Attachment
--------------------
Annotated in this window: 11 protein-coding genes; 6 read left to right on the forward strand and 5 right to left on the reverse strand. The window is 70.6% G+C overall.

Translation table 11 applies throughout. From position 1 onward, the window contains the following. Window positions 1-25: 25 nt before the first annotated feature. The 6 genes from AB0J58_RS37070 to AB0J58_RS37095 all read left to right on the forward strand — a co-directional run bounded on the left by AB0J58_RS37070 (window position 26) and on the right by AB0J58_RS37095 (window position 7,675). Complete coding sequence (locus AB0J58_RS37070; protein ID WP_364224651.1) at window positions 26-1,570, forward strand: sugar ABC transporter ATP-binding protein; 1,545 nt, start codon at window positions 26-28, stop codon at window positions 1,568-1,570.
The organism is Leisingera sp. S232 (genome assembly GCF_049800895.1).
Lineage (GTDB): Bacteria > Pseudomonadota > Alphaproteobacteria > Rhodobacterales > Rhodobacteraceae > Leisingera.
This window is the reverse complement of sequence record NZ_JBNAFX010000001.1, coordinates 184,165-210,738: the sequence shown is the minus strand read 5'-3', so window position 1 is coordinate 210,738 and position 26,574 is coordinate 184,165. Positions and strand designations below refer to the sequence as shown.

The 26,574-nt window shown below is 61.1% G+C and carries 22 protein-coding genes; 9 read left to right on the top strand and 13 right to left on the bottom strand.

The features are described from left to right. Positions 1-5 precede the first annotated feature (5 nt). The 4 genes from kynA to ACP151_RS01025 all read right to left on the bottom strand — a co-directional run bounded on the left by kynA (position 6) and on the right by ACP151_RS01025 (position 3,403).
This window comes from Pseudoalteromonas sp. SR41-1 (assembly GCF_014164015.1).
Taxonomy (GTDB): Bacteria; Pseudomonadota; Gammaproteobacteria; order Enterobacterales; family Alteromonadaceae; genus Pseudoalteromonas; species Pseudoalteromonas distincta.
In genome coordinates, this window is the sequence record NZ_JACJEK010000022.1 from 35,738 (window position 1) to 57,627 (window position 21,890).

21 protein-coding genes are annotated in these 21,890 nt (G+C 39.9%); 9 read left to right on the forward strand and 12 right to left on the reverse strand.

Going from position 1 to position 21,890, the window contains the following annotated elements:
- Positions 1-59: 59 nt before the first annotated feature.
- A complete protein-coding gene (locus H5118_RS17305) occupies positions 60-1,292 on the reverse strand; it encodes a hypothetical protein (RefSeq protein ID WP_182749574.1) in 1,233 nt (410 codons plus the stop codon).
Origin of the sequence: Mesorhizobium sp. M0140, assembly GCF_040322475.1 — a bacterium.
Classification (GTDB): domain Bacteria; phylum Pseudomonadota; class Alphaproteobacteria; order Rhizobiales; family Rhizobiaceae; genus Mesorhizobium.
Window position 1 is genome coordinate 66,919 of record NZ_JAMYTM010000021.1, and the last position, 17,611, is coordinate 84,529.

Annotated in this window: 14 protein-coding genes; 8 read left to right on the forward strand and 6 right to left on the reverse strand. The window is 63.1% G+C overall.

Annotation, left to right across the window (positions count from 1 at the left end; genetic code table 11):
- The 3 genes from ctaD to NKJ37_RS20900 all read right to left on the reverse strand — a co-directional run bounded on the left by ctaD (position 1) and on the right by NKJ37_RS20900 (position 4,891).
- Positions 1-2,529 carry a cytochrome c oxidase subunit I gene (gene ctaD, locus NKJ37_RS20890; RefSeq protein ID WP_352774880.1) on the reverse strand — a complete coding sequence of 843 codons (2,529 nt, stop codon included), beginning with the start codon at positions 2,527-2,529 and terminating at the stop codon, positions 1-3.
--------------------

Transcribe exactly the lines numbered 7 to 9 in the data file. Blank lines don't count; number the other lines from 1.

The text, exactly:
The features are described from left to right. Positions 1-5 precede the first annotated feature (5 nt). The 4 genes from kynA to ACP151_RS01025 all read right to left on the bottom strand — a co-directional run bounded on the left by kynA (position 6) and on the right by ACP151_RS01025 (position 3,403).
This window comes from Pseudoalteromonas sp. SR41-1 (assembly GCF_014164015.1).
Taxonomy (GTDB): Bacteria; Pseudomonadota; Gammaproteobacteria; order Enterobacterales; family Alteromonadaceae; genus Pseudoalteromonas; species Pseudoalteromonas distincta.